2. Strengthening the mind. By honestly acknowledging your behavior, you will gradually reforge the linkage between your prefrontal cortex and your reward pathways. As your brain gets used to paying more attention to your decisions, it will naturally rewire itself to make this practice easier. This increased connectivity will then allow you to be more mindful and make better decisions when facing an opportunity to indulge. 

(Shortform note: Lembke writes that you can strengthen your prefrontal cortex by practice—the more you use it, the stronger it gets. But this may not be the only way. Neuroscience has shown you can also strengthen your prefrontal cortex through mindfulness activities that don’t necessarily require you to honestly assess yourself. In The Willpower Instinct, Kelly McGonigal writes that a daily mindfulness practice like meditation increases blood flow to the prefrontal cortex. Additionally, people who meditate regularly have been shown to have more gray matter in their prefrontal cortex. When trying to break your pattern of overindulgence, consider making mindfulness a part of your daily routine.)

3. Accountability. According to psychology, practicing self-honesty gives you a greater ability to take responsibility for your behavioral patterns. By admitting when your decisions lead to overindulgence, you can find opportunities to interrupt the cycle. Lembke writes that an honest account of your own behavior is the first step toward taking control of your decisions.

4. Agency. The final benefit of self-honesty is an improved sense of agency. As you recognize your own role in your overindulgence, you will see that you have the power to change it. People who see themselves as the ones making decisions and leading their own lives often have greater faith in their capacity to change. 

Lembke writes that one of the most important ways to strengthen your agency is to be aware of how you tell your life story. People who tell stories that focus only on what has happened to them, while overlooking their own decisions, may have a limited sense of their own capabilities. On the other hand, people who tell life stories that emphasize their own choices tend to see themselves as having more control over their future choices. This gives them a greater ability to exercise that control and change their toxic behavioral patterns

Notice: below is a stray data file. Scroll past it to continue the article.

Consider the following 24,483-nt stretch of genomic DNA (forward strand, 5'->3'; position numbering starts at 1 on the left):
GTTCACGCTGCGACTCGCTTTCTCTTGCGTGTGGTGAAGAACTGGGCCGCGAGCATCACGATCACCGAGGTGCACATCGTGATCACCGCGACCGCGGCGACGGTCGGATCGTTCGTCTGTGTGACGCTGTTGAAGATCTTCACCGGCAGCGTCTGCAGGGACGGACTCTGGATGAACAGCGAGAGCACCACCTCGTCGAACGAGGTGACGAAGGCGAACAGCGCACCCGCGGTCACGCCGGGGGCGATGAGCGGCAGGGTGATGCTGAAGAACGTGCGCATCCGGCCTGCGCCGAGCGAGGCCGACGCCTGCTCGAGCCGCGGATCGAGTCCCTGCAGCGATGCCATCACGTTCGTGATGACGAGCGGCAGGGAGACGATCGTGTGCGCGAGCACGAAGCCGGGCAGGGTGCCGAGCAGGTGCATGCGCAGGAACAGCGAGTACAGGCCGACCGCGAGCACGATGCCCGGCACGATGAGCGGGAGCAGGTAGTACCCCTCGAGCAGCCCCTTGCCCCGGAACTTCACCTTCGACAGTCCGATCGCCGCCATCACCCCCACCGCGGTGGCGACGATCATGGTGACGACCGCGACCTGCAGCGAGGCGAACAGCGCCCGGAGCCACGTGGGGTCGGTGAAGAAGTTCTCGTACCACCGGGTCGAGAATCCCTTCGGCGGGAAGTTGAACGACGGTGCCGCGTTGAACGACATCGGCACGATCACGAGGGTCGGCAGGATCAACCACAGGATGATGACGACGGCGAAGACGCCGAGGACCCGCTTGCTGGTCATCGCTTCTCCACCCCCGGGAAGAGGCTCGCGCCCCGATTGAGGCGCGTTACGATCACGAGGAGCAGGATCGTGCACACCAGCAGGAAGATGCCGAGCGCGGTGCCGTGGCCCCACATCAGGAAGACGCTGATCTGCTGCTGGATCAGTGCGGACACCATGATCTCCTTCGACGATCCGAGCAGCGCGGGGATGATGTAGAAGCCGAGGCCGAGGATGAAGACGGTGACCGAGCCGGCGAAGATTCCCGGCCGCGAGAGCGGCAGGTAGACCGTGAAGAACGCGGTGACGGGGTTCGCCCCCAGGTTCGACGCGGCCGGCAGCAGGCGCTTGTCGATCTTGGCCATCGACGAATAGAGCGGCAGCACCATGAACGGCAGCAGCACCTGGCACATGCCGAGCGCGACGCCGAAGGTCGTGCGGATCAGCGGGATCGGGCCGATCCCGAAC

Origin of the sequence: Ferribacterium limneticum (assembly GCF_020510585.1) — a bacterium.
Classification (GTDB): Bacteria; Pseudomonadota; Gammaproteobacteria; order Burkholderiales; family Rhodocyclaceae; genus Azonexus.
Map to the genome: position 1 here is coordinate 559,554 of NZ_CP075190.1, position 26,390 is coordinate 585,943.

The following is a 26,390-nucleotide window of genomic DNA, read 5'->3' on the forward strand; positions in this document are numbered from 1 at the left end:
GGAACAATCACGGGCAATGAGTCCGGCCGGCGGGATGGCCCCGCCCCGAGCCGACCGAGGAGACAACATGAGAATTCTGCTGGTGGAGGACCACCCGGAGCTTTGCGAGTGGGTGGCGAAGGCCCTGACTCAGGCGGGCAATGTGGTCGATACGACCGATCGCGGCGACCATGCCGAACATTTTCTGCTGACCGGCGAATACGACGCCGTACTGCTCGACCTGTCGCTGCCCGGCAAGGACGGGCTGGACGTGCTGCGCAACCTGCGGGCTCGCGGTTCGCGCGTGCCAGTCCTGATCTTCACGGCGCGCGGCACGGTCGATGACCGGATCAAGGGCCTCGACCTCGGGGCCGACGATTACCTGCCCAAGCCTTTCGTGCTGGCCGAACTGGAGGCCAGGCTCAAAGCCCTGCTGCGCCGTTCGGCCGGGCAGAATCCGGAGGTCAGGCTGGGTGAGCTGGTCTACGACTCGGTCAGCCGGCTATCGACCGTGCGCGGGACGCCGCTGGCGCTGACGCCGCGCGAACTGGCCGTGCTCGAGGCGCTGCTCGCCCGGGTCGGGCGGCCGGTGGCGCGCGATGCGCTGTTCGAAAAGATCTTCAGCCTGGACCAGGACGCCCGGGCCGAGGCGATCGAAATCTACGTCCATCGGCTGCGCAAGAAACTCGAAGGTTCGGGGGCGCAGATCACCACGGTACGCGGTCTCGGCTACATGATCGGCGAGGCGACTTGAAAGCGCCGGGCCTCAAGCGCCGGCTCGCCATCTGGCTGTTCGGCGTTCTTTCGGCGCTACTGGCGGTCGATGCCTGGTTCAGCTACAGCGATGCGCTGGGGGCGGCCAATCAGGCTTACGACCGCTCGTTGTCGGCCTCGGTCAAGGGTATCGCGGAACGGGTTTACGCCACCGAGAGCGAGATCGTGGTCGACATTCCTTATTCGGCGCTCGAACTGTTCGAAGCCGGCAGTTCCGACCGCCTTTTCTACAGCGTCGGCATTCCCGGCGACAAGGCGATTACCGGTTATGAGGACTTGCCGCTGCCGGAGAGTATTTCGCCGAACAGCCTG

A Better Way to Tell Your Life Story

Lembke writes that telling your life story honestly and with a focus on your own agency will provide a sense of empowerment and accountability to overcome unwanted behavioral patterns. But how can you go about changing the way you tell your life story? Psychologists offer three tips. 

1. Avoid binary or absolute language. Phrases like, “There was nothing I could do,” or, “It’s impossible to fix this” create a story where you are powerless. This language not only frames you as having less agency, but it also undermines your accountability for your own actions by rendering the situation as something out of your hands.

2. Use simple and direct language to approach difficult subjects. You don’t need to approach your most sensitive topics with strong judgments and opinions. Simple and direct language will make it easier to lower the emotional barriers to acknowledging painful or difficult truths. For example, instead of saying, “I made the stupid decision to try a cigarette when I was younger and idiotic,” simply say, “I decided to try a cigarette when I was 20.” 

3. Think about the life story you would like to have. Reflecting on your greater narrative arc can help inspire you to tell a new story. Is it a story of growth, resilience, and healing? Or is it a story of frustration and despair? 
Behavioral Patterns in Psychology: Learn to Accept Yourself

Emily Kitazawa

Emily found her love of reading and writing at a young age, learning to enjoy these activities thanks to being taught them by her mom—Goodnight Moon will forever be a favorite. As a young adult, Emily graduated with her English degree, specializing in Creative Writing and TEFL (Teaching English as a Foreign Language), from the University of Central Florida. She later earned her master’s degree in Higher Education from Pennsylvania State University. Emily loves reading fiction, especially modern Japanese, historical, crime, and philosophical fiction. Her personal writing is inspired by observations of people and nature.